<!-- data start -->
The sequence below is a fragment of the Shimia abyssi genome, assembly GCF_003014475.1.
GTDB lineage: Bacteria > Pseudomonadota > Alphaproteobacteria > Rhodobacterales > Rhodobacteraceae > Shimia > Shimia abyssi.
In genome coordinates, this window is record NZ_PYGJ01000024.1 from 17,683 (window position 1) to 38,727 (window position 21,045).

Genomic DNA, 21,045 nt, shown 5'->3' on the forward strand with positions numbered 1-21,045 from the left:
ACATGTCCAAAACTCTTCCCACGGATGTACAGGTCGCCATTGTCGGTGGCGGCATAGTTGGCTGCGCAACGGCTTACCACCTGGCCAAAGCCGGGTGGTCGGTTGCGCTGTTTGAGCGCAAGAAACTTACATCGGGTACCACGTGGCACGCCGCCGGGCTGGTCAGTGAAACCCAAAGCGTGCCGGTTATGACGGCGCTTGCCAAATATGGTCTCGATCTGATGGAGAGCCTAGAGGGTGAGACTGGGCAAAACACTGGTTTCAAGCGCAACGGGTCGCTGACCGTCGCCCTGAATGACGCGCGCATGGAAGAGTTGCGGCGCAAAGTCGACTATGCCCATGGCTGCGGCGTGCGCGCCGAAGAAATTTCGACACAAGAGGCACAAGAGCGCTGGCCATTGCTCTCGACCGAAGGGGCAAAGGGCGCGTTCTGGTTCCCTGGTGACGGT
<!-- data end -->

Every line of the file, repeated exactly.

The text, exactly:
The sequence below is a fragment of the Shimia abyssi genome, assembly GCF_003014475.1.
GTDB lineage: Bacteria > Pseudomonadota > Alphaproteobacteria > Rhodobacterales > Rhodobacteraceae > Shimia > Shimia abyssi.
In genome coordinates, this window is record NZ_PYGJ01000024.1 from 17,683 (window position 1) to 38,727 (window position 21,045).

Genomic DNA, 21,045 nt, shown 5'->3' on the forward strand with positions numbered 1-21,045 from the left:
ACATGTCCAAAACTCTTCCCACGGATGTACAGGTCGCCATTGTCGGTGGCGGCATAGTTGGCTGCGCAACGGCTTACCACCTGGCCAAAGCCGGGTGGTCGGTTGCGCTGTTTGAGCGCAAGAAACTTACATCGGGTACCACGTGGCACGCCGCCGGGCTGGTCAGTGAAACCCAAAGCGTGCCGGTTATGACGGCGCTTGCCAAATATGGTCTCGATCTGATGGAGAGCCTAGAGGGTGAGACTGGGCAAAACACTGGTTTCAAGCGCAACGGGTCGCTGACCGTCGCCCTGAATGACGCGCGCATGGAAGAGTTGCGGCGCAAAGTCGACTATGCCCATGGCTGCGGCGTGCGCGCCGAAGAAATTTCGACACAAGAGGCACAAGAGCGCTGGCCATTGCTCTCGACCGAAGGGGCAAAGGGCGCGTTCTGGTTCCCTGGTGACGGT